by George Goldtrap
Chicagoan Harry C. Meek is sometimes credited with starting Father’s Day in 1920, but history shows the special day actually predates Mr. Meek by almost 10 years. The creation of this national event actually began with a grateful daughter seeking a unique way to honor her father—William Smart, a Civil War veteran, widower, and father of six children. The result? On June 19, 1910, Father’s Day was born. In 1924 President Calvin Coolidge supported the idea of making it a national holiday, and in 1966 President Lyndon Johnson made the 3rd Sunday of June the official day. Like any such celebration, tradition and commercialization soon became a factor.
If your father is living it is traditional to wear a red rose—just ask the Floral Association. Department stores recommend a nice tie, whereas the Bar-B-Q Fellowship recommends a cook-out where Dad does the cooking. Whatever your preferred activities, its not a bad idea to reflect on your father’s contribution to your life. If you are a father, it might make you more aware of your own responsibilities and opportunities. Whether you are the father, or the child, the day might best be honored with a hug and an expression of love and appreciation. These are available most anywhere.
In my own case, I’m very fortunate. Not only did I have a loving father. I became one. The laws of nature gave Peg and me three sons. When it be-came obvious that a daughter was not to be, we sought one out and she became a delightful addition to our family. (I’m reminded of a famous Walter Winchell quote: “One of my children is adopted but I can never remember which one.”)
As a father I couldn’t be prouder of my children. Each has chosen a life path with which they are comfortable and challenged. Each has found a mate who shares their values and goals. Each is a contributor to their community and each occasionally returns to the nest to remind me that life is good. If you are a parent you’ll forgive my pride. If you don’t—that’s tough!
My own father has been gone many years. Gone, but not forgotten. I’m not the type who visits gravesites, though I certainly understand the sentiment of those who do. I don’t need that to conjure up delightful memories. They are forever burned in my heart.
My birth was preceded by that of six girls, one of whom did not live long. My father always said he was a wealthy man. He had five daughters each worth a million dollars. When I was born, 10 years after the last girl and 50 years into my father’s life, he said that, with the addition of a $5 million dollar son, he was now worth $10 million. Mother, at 39 wasn’t quite as thrilled but agreed with Dad that Caboose would be a good and proper name for me.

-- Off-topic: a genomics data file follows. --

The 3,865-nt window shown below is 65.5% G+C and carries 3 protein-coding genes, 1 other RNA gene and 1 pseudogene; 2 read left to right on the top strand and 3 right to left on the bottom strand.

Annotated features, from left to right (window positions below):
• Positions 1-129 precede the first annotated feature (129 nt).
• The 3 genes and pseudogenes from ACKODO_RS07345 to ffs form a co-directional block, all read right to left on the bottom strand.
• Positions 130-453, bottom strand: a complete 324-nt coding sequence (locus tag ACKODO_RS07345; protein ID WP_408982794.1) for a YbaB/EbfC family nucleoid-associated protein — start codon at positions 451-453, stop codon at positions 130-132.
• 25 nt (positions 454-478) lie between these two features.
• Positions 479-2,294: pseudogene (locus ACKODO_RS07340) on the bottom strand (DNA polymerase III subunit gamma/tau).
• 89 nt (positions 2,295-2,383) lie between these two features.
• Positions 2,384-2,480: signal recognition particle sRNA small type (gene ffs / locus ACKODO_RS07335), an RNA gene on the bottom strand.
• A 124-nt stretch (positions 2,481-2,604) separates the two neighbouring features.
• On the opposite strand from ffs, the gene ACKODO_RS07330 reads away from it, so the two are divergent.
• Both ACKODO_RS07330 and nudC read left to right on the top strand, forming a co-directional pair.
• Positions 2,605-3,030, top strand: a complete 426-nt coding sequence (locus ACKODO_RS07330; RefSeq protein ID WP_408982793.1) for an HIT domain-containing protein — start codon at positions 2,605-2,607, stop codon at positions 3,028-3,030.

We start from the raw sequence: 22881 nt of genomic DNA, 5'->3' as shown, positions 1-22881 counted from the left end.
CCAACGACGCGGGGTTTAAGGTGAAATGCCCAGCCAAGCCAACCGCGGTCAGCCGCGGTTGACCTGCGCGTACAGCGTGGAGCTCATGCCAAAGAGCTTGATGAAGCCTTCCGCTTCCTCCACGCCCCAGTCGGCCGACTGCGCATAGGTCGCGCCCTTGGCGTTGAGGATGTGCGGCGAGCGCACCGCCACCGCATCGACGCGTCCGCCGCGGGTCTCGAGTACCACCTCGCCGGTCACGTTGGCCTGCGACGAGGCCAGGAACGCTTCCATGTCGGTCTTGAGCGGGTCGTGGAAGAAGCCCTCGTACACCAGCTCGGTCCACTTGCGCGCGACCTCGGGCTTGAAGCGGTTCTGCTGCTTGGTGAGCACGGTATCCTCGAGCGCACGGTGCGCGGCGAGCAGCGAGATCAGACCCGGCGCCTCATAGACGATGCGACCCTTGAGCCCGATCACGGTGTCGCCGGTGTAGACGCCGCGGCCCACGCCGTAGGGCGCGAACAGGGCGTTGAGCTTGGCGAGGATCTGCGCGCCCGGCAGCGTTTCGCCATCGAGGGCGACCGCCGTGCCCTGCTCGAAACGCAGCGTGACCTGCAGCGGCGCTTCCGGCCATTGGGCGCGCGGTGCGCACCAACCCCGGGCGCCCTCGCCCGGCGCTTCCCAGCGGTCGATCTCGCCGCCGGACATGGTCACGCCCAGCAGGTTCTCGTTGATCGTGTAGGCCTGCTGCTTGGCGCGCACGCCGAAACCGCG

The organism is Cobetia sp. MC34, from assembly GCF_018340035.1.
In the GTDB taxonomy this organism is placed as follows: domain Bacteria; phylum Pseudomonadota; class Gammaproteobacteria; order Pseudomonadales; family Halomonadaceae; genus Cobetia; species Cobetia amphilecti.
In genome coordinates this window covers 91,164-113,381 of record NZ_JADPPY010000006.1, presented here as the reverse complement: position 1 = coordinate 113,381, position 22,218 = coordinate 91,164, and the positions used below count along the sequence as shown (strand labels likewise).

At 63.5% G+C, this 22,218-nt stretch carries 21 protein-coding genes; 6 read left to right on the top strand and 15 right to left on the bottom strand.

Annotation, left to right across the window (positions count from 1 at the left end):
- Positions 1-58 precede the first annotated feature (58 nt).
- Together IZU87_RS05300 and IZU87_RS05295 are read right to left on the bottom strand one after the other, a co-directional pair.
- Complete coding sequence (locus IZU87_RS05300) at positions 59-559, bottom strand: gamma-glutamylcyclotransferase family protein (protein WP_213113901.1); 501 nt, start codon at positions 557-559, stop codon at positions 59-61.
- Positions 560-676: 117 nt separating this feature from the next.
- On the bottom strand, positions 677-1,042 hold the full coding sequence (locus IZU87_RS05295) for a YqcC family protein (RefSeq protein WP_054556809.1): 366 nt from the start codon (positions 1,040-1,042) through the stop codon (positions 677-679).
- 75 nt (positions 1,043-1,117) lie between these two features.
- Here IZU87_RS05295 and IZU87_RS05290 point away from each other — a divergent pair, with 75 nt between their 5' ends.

I was off to a good start. Both my parents worked but I never felt any ill consequences. Togetherness did not have to be manufactured in our house. It was the rule. Breakfast every morning, supper every evening, a movie every Friday, backyard ball games followed by ice cream every Saturday, Sunday school and church every Sunday, and a pro-ball game summer Sunday afternoons.
In the summertime it was working with Dad through the week, fishing, trips to the circus, and a family vacation to the Smokies, or the Rockies. In the fall to the east Tennessee hills to visit relatives. We were not wealthy, but leftover money was saved and then directed to some worthwhile family event. As I grew older I trailed along behind Dad on business calls, civic club meetings, and church events without an inkling of the importance of such time. Forty years later with offspring of my own, the light came on.
Having spent so many years on stage in one entertainment venue or another, I’ve been exposed to a lot of grand op-portunities, in various parts of the nation and globe. I treasure them all, but second to the opportunity to hold a newborn family member in my arms and to kiss my wife thank you. Or, to walk down the aisle with my daughter, dressed as a bride and experience her eventual motherhood, and grand-motherhood.
Yes, I confess to having lived a charmed life with a delightful family, both as a child, as a husband, and as a father. I fully recognize that not everyone is that fortunate. If I could correct that I would. I cannot celebrate Father’s Day for everyone in the world, but I can celebrate it for myself, and I fully intend to—with pride!
Have I shown you the pictures of my grandchildren?